Saint Peter and Saint Paul

(Acts 12:1-11; 2 Tim. 4: 6-8,17-18; Mt. 16:13-19)
I was thinking this week that we are all called to become saints. To be a saint is not just to be a good person, a holy person, a loving person, but a friend of God, a companion of Jesus, one who names Jesus as Lord and Savior and trusts him and follows him with faith, hope and love, come what may, for the rest of our lives.
Today we celebrate two great saints, Peter, the fisherman from Galilee, the leader of the early community, who denied Jesus but went on to be preach in his name and was arrested and jailed repeatedly and eventually crucified in Rome; and Paul, one of the leading Pharisees, a ruthless murderer, who persecuted and arrested the early Christians and had them stoned to death, who one day heard Jesus and was knocked off his horse, and became the apostle to the Gentiles and the world, announcing the Gospel everywhere, and was arrested and imprisoned and eventually executed in Rome. When I think about these great Christians, I ask myself: “What can I do for Christ? How can I become a saint, like you, an apostle for Jesus?”
I thought we could look at this pivotal scene in the Gospel, when Jesus asks his friends what people are saying about him, and then asks them point blank, “Who do you say that I am?” All the scripture scholars say this is one of the key moments in the Gospel, the turning point when he wants to know if they understand who he is, when he looks for their faith and affirmation, and when he then starts talking about the cross. At some point in our lives, Jesus asks us, “Who do you say that I am?” So I thought we could look at three things: Peter’s response, Paul’s response, and our response.
First, Peter responds by saying, “You are the Christ, the Son of the Living God, the Messiah,” and Jesus gives Peter the keys to the kingdom. Now as I understand it, Matthew’s Gospel is trying to support the new institutional church, to support the new structures and authority for the new institutional church, to promote Peter’s leadership and lineage, as opposed to John’s Gospel which never mentions the institutional church and talks instead about creating a community of suffering love. But I think Peter doesn’t know what he was talking about, because in Mark and Luke’s version, you remember, Jesus tells Peter not to tell anyone that he is the messiah, because Peter, like everyone else, expected the Messiah to be a military leader who would take over Jerusalem, overthrow the Roman empire, and restore Israel to sovereign power and Jesus is not like that at all.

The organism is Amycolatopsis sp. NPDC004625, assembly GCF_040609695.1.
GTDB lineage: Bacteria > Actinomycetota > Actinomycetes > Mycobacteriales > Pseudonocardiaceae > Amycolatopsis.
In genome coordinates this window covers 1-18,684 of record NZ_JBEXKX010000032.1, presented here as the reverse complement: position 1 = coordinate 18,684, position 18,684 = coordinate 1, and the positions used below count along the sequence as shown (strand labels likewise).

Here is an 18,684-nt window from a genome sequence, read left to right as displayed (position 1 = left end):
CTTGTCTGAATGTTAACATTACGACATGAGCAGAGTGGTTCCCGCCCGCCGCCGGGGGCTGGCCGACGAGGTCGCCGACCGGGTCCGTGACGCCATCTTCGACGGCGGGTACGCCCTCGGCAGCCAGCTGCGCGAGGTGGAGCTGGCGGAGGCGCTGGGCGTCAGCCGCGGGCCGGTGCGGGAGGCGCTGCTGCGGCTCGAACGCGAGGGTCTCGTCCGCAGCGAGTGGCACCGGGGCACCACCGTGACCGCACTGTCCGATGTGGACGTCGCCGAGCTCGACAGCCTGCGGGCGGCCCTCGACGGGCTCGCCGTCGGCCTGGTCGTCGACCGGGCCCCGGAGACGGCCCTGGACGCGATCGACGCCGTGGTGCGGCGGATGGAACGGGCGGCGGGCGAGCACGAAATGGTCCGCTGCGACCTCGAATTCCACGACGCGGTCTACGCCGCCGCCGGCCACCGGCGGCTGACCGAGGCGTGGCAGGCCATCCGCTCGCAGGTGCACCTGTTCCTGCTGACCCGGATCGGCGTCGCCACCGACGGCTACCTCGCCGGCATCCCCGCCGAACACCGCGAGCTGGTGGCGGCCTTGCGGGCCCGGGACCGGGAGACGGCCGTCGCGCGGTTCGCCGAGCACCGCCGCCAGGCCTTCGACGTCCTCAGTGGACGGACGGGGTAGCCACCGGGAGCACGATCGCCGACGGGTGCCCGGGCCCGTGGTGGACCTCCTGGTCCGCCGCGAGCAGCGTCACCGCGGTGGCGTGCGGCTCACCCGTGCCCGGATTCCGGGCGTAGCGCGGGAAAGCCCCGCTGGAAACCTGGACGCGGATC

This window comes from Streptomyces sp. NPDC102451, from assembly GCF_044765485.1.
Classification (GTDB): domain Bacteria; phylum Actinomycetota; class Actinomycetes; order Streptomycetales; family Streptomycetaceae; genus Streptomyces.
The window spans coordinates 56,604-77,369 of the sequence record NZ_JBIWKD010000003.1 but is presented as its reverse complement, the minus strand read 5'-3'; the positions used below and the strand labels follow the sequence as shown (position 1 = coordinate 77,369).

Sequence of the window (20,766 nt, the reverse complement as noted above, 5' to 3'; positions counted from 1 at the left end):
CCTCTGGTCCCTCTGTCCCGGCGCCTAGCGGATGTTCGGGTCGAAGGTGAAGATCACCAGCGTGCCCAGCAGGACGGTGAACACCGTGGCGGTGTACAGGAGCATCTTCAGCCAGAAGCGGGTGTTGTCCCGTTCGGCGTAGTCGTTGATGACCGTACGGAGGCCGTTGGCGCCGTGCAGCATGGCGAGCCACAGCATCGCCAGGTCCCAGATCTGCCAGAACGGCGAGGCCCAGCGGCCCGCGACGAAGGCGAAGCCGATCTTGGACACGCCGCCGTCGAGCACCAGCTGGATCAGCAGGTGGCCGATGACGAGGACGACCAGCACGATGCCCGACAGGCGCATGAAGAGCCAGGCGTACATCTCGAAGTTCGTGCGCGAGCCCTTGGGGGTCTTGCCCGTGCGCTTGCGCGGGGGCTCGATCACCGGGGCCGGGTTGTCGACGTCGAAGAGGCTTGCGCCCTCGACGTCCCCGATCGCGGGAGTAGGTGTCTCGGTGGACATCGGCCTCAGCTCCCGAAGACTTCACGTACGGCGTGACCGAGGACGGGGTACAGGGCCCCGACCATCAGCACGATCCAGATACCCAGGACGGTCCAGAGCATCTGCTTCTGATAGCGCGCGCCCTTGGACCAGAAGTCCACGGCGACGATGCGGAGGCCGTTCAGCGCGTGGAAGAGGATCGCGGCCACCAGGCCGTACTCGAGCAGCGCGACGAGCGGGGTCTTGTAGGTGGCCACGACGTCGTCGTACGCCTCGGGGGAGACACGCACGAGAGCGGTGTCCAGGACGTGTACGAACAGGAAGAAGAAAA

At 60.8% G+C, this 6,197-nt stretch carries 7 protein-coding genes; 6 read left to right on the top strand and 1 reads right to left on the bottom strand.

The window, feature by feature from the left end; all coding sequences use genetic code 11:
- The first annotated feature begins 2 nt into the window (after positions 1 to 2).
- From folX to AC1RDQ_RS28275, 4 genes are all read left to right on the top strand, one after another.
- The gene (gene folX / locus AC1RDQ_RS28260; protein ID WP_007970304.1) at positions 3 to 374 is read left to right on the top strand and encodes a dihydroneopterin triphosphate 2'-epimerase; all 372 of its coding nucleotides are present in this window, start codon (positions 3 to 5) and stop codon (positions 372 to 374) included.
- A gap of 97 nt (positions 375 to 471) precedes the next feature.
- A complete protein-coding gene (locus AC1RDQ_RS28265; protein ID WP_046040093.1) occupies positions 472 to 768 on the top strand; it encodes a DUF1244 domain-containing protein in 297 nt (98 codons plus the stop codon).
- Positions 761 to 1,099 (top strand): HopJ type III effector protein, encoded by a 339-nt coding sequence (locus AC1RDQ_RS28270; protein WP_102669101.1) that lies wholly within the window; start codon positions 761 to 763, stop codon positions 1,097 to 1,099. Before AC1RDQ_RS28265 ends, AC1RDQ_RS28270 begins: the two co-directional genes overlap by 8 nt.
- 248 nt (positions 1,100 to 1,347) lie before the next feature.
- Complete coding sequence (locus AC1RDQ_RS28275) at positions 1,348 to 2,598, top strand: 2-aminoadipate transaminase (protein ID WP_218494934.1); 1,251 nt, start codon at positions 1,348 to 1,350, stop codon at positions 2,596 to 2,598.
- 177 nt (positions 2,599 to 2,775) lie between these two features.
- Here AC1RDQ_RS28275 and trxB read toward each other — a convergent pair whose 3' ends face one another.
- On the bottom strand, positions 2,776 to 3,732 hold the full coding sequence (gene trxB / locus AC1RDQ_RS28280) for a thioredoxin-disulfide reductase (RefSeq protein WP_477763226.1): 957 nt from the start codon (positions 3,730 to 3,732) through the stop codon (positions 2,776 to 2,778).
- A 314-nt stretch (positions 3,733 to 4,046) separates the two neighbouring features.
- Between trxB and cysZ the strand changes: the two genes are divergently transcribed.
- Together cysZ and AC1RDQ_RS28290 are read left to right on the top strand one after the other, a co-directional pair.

Jesus is a nonviolent messiah, the Suffering Servant, who saves humanity, not through military might, but through redemptive suffering love, dying on the cross, and if you remember in the other Gospels, Jesus links this question to the cross. He wants to know if we understand the cross of redemptive suffering love, and Peter doesn’t get it, just like we don’t get it either. So Peter says, “God forbid such a thing happen to Jesus,” and Jesus says to Peter, “Get behind me, Satan. You are thinking as people do, not as God does.” Peter can’t understand the cross or the way God thinks or Jesus’ nonviolence and neither can we. He has to learn what it means to name Jesus as the Christ.
Second, St. Paul had to learn who Jesus is as well. He was knocked off his horse and spent the rest of his life serving others and proclaiming Christ until the authorities finally killed him. Here he writes from prison just before his execution that he has no regrets, that God will bring him home safely. Like Peter, Paul had to learn that naming Jesus as Lord and Savior, as Suffering Servant and Messiah, meant he had to become a suffering servant too and give his life in love for others.
So what is our response to Jesus’ question? How do we answer Jesus when he asks us, “Who do you say that I am?” I don’t want to answer the question for you. Instead, I want to invite you this week to listen to the question, to offer your own answer and to think about what your answer means and how you are going to live it more and more in your daily life so that Jesus becomes more and more the center of your lives, that we share our problems and pains with Jesus, that we walk with Jesus every day and live in the peace of his presence and become great saints.
For me, I want to say, “Jesus, you are my Lord and my God, my brother and my friend, my savior, my life, my hope, my peace.” But I don’t want these to be empty words. I want to mean them and find out what they mean. So when I say Jesus is my life, it means I cannot be overwhelmed by death or support the forces of death; I have to make Jesus the center of my life and live life to the fullest, in Christ. When I say Jesus is my hope, it means I cannot give in to despair or the culture of despair; I have to look toward resurrection and his reign of love and peace, like Paul did. When I say Jesus is my peace, it means I have to resist war and oppose the empire and the culture of war and take seriously his resurrection gift of peace and live in the peace of his presence. If I say Jesus is my Lord and my God, it means I can not have any other gods or idols. I cannot worship America or the president or the flag or place my trust in money or my security in nuclear weapons. From now on, Jesus is everything. As Paul says, “Christ is all and in all.” I hope he is for you, too.